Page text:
I’m not preaching this week, but here are several other examples of controversies from the news where the real issue is in the shadows:


Gail Collins has an excellent article in last Saturday’s NY Times about the final success of the suffrage movement.  The constitutional amendment came down to a vote in the Tennessee legislature.  The money behind the “nah” votes was coming from liquor industry because they feared that if women were allowed to vote they would pass prohibition.  Of course no one would stand up and say we must defend Jim Beam and Jack Daniels.  They had to try undermining women’s intelligence instead.


I think the anti-immigrant rumblings in Congress are a similar issue.  The number of illegal immigrants is actually going down during the recession.  (They can’t get jobs here either.)  This is creating scapegoats for our real economic problems.  Its a way to mobilize fearful people to vote so that other agendas can be carried out in the shadows.  Why are members of Congress attacking the 14th Amendment that protected the rights of formerly enslaved Americans?  Phil Davis of Phil’s Stock World has an idea about the real agenda:


According to the 14th Amendment to the Constitution (oh that thing),  right there in section 4, is the statement that: "The validity of the public debt of the United States, authorized by law, including debts incurred for payment of pensions and bounties for services in suppressing insurrection or rebellion, shall not be questioned."  So we’re stuck with those Social Security obligations (the ones people put money into their whole lives on the good faith that the US Government would take care of it for them and pay them back when they retire) unless we can figure out a way to get that 14th Amendment repealed so we can default on that obligation.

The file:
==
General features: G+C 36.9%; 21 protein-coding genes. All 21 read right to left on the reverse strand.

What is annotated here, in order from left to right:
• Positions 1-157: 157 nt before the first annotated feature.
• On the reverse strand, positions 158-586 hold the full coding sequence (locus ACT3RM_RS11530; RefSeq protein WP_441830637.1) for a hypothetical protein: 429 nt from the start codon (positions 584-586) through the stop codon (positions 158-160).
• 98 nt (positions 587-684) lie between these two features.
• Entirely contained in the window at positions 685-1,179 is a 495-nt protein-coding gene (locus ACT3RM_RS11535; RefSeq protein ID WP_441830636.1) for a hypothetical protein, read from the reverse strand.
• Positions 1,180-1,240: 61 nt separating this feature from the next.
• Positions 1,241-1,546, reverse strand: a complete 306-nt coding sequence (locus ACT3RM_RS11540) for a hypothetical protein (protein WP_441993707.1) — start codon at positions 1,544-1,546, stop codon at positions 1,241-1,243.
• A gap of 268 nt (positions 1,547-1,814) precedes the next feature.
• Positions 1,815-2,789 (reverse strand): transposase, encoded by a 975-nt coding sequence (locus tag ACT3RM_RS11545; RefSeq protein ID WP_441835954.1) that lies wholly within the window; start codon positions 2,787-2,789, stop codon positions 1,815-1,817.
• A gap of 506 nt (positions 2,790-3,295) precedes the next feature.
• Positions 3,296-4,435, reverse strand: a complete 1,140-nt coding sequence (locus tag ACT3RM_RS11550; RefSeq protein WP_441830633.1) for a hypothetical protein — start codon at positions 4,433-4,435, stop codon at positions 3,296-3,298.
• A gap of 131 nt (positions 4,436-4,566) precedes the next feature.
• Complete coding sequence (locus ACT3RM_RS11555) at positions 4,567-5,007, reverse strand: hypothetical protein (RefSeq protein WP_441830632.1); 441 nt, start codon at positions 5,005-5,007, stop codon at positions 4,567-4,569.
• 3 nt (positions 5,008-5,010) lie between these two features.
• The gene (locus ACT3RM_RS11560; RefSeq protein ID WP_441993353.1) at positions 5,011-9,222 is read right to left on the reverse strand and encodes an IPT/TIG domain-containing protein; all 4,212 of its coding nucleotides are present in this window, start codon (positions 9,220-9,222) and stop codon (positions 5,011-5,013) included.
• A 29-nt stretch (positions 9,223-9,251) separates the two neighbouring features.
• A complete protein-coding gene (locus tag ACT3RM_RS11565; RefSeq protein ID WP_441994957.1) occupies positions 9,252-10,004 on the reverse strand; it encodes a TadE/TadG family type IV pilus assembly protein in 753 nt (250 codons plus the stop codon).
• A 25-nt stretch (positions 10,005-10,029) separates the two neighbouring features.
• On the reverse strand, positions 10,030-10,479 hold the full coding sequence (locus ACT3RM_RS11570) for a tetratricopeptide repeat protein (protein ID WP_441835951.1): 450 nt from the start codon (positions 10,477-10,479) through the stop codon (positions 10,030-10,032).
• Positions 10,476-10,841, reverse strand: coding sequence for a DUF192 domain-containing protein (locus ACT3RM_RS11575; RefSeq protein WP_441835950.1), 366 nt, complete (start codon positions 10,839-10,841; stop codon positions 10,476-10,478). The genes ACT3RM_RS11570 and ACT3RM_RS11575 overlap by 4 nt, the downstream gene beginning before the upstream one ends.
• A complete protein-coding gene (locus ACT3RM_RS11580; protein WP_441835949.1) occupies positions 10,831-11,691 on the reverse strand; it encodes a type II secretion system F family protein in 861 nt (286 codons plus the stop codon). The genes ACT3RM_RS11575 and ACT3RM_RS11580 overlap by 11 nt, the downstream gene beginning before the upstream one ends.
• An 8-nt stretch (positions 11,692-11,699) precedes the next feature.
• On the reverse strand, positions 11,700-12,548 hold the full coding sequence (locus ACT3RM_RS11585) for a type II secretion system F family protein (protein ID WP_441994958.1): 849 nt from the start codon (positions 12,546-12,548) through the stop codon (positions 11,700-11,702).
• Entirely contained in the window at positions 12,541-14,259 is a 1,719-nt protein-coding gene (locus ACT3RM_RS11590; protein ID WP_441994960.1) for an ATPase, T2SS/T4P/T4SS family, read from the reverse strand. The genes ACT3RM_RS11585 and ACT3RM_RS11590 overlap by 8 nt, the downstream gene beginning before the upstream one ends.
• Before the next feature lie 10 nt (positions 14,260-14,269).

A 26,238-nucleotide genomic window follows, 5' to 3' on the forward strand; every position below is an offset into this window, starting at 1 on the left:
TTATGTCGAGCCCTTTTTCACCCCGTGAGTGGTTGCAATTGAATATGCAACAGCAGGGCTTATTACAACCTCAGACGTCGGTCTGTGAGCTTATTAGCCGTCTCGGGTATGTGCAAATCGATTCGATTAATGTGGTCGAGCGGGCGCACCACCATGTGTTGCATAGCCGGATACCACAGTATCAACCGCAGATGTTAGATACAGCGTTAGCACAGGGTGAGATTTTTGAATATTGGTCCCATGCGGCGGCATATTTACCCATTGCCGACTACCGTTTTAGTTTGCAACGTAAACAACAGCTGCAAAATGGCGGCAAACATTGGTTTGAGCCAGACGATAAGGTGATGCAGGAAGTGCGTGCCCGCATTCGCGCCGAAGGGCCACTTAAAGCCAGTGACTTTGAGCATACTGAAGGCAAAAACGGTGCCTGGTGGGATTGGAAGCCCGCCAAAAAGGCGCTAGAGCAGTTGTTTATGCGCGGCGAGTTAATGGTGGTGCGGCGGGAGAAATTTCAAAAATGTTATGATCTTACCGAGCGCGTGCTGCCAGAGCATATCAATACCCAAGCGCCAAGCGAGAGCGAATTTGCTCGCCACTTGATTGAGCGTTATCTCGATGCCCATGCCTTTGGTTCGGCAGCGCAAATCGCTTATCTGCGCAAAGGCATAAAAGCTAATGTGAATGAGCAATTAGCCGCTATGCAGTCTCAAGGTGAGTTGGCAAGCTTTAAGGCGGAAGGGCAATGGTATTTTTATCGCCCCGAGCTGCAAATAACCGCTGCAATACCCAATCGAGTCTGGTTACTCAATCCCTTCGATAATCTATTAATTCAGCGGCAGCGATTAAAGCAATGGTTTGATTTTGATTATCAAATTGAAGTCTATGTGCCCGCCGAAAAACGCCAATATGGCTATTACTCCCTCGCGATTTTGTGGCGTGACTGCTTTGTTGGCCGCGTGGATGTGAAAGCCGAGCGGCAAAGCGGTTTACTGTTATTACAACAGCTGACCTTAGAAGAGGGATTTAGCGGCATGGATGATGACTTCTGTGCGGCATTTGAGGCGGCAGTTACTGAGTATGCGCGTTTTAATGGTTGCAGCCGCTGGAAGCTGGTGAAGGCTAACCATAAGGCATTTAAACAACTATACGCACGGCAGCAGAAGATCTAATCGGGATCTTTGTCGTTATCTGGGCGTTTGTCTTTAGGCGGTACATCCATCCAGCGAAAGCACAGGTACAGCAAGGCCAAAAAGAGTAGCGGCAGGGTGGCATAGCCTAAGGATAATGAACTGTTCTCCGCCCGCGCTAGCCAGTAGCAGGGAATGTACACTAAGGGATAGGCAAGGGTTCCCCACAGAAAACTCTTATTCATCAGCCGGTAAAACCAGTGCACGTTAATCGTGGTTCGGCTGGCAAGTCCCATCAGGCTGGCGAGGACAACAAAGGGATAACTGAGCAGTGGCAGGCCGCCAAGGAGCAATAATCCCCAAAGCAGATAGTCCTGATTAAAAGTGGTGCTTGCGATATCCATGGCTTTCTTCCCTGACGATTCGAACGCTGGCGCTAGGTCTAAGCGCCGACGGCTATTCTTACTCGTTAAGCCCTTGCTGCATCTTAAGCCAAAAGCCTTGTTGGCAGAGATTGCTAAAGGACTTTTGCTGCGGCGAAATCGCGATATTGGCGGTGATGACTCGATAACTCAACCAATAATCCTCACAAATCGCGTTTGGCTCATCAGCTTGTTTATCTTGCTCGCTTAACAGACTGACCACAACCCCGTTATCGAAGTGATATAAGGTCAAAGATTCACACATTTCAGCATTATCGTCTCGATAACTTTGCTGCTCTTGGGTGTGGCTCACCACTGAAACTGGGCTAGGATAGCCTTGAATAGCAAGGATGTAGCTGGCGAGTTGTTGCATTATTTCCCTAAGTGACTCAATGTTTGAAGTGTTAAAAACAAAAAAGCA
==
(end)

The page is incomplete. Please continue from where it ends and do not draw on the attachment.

Well thank goodness once again for our Conservative cousins because House Minority Leader, John Boehner, is already on the case and has suggested repealing the 14th amendment under the guise of blocking citizenship for children born in the US to immigrant parents….It is now becoming clear that the ENTIRE anti-immigration mania, from the day Bush first suggested a fence between Texas and Mexico, has really been about mounting a back-door attack on Social Security - the true enemy of the right since it’s founding in 1935. 


Watch out for the voices of those who don’t want healing to be done on the Sabbath.  What is the real agenda?  Jesus calls us to unmask the hard-hearted agendas and realize the essence of the Gospel and the Law is compassion.  All theological controversies must pass the test of the Great Commandment-to love the Lord our God with all our heart, soul and mind; and to love our neighbor as ourselves.